Kappa Draconis

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Kappa Draconis
Diagram showing star positions and boundaries of the Draco constellation and its surroundings
Cercle rouge 100%.svg
Location of κ Draconis (circled) near the center
Observation data
Epoch J2000      Equinox J2000
Constellation Draco
Right ascension  12h 33m 28.94325s[1]
Declination +69° 47′ 17.6490″[1]
Apparent magnitude (V) 3.82[2]
Spectral type B6 IIIe[3]
U−B color index –0.61[2]
B−V color index –0.11[2]
Radial velocity (Rv)–11.4[4] km/s
Proper motion (μ) RA: –58.79[1] mas/yr
Dec.: +10.68[1] mas/yr
Parallax (π)6.65 ± 0.34[1] mas
Distance490 ± 30 ly
(150 ± 8 pc)
Absolute magnitude (MV)−2.03[5]
Radius5.6[6] R
Luminosity1,115[5] L
Temperature13,800[3] K
Metallicity [Fe/H]−0.65[5] dex
Rotational velocity (v sin i)250[3] km/s
Other designations
κ Dra, 5 Dra, BD+70° 703, FK5 472, HD 109387, HIP 61281, HR 4787, SAO 7593.[7]
Database references

Kappa Draconis, Latinized from κ Draconis, is a blue giant star located in the northern circumpolar constellation of Draco. At an apparent magnitude of 3.88, it is barely visible to the naked eye when artificial lighting from cities is present. Nevertheless, it is a powerful star, approximately five time as massive as the Sun. It is about 490 light-years away, and is 1,400 times brighter than the Sun.

Kappa is thought to be just entering its red giant phase, having exhausted the supply of hydrogen in its core. Over the next several thousand years, the star will expand, becoming more powerful but with a much cooler surface temperature. Tens of thousands of years from now, Kappa Draconis will appear much brighter, probably shining with a reddish hue.[citation needed]

The star is currently located at declination 69° 47' 18" North (RA 12h 33m 29.0s), but due to the effects of precession, Kappa Draconis was the nearest star to the North Celestial Pole visible to the naked eye from 1793 BC to approximately 1000 BC, though it was 6° removed from perfect alignment, making it only an approximate pole star, similar to the roughly 7° variance from perfect alignment of the much brighter (magnitude 2.08) star Kochab, at the same time during Earth's precession.[citation needed]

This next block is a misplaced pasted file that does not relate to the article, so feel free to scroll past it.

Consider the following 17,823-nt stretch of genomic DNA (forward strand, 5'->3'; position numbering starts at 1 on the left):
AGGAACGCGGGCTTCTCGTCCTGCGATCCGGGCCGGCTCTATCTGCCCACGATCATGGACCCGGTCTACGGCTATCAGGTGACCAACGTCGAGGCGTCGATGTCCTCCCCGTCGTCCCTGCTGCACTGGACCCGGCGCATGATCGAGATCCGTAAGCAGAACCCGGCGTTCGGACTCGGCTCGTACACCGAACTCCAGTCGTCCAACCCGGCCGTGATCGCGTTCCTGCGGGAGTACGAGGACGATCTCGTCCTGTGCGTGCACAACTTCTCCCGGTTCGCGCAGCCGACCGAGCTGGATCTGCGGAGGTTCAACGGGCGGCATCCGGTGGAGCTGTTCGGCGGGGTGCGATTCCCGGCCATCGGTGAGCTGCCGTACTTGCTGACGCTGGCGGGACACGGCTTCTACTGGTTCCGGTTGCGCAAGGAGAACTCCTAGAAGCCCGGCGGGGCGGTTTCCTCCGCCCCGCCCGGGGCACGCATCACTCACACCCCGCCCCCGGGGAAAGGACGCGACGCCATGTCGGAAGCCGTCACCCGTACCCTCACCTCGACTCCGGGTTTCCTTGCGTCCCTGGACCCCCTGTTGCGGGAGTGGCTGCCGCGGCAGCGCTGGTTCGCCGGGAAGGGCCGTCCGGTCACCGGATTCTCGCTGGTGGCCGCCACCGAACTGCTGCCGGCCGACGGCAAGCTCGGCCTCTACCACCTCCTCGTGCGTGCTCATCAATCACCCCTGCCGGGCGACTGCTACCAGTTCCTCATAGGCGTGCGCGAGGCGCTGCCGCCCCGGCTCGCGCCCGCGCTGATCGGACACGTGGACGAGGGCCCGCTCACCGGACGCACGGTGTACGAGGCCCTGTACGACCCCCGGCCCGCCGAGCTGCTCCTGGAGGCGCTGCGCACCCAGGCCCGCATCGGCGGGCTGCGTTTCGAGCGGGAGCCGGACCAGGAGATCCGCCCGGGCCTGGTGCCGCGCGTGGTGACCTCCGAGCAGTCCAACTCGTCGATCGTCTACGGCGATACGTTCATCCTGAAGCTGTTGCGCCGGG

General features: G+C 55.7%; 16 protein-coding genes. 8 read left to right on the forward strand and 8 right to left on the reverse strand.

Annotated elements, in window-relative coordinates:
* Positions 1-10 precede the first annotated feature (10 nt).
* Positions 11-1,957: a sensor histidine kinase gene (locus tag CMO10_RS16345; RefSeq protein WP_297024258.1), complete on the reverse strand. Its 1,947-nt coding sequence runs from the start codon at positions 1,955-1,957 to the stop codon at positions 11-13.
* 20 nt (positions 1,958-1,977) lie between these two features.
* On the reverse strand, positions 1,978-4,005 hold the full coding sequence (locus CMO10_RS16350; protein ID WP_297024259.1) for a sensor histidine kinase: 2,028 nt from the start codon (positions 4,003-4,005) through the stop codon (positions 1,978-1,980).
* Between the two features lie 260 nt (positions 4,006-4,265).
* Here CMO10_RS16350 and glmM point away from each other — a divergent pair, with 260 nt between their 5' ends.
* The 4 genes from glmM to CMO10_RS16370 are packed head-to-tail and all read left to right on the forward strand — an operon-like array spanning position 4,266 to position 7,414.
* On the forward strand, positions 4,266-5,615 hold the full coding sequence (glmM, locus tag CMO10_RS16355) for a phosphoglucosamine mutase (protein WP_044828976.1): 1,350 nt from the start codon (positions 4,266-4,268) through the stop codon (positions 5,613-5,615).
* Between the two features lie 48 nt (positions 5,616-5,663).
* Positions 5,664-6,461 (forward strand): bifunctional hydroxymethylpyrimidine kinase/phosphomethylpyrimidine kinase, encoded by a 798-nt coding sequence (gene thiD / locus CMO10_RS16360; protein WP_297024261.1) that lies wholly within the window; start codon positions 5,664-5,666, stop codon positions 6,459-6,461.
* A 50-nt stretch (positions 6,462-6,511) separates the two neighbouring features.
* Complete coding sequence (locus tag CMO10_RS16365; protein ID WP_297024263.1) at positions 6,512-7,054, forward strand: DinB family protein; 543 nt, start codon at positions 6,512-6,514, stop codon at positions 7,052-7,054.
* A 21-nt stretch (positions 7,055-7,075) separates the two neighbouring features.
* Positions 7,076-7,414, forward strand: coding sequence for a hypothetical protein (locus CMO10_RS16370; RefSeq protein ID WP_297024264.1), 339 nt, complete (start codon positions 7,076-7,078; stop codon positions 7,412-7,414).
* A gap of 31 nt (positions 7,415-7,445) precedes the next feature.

Chinese name[edit]

In Chinese, 紫微右垣 (Zǐ Wēi Yòu Yuán), meaning Right Wall of Purple Forbidden Enclosure, refers to an asterism consisting of κ Draconis, α Draconis, λ Draconis, 24 Ursae Majoris, 43 Camelopardalis, α Camelopardalis and BK Camelopardalis.[8] Consequently, the Chinese name for κ Draconis itself is 紫微右垣二 (Zǐ Wēi Yòu Yuán èr, English: the Second Star of Right Wall of Purple Forbidden Enclosure.),[9] representing 少尉 (Shǎowèi), meaning Second Chief Judge[10]


  1. ^ a b c d e van Leeuwen, F. (November 2007), "Validation of the new Hipparcos reduction", Astronomy and Astrophysics, 474 (2): 653–664, arXiv:0708.1752, Bibcode:2007A&A...474..653V, doi:10.1051/0004-6361:20078357
  2. ^ a b c Crawford, D. L.; Barnes, J. V.; Golson, J. C. (1971), "Four-color, H-beta, and UBV photometry for bright B-type stars in the northern hemisphere", The Astronomical Journal, 76: 1058, Bibcode:1971AJ.....76.1058C, doi:10.1086/111220
  3. ^ a b c Balona, L. A.; Dziembowski, W. A. (October 1999), "Excitation and visibility of high-degree modes in stars", Monthly Notices of the Royal Astronomical Society, 309 (1): 221–232, Bibcode:1999MNRAS.309..221B, doi:10.1046/j.1365-8711.1999.02821.x
  4. ^ Wilson, R. E. (1953). General Catalogue of Stellar Radial Velocities. Carnegie Institute of Washington D.C. Bibcode:1953GCRV..C......0W.
  5. ^ a b c Anderson, E.; Francis, Ch. (2012), "XHIP: An extended hipparcos compilation", Astronomy Letters, 38 (5): 331, arXiv:1108.4971, Bibcode:2012AstL...38..331A, doi:10.1134/S1063773712050015.
  6. ^ Underhill, A. B.; et al. (November 1979), "Effective temperatures, angular diameters, distances and linear radii for 160 O and B stars", Monthly Notices of the Royal Astronomical Society, 189: 601–605, Bibcode:1979MNRAS.189..601U, doi:10.1093/mnras/189.3.601
  7. ^ "kap Dra -- Be Star", SIMBAD, Centre de Données astronomiques de Strasbourg, retrieved 2012-02-06
  8. ^ (in Chinese) 中國星座神話, written by 陳久金. Published by 台灣書房出版有限公司, 2005, ISBN 978-986-7332-25-7.
  9. ^ (in Chinese) AEEA (Activities of Exhibition and Education in Astronomy) 天文教育資訊網 2006 年 6 月 11 日
  10. ^ English-Chinese Glossary of Chinese Star Regions, Asterisms and Star Name Archived 2008-09-24 at the Wayback Machine, Hong Kong Space Museum. Accessed on line November 23, 2010.

External links[edit]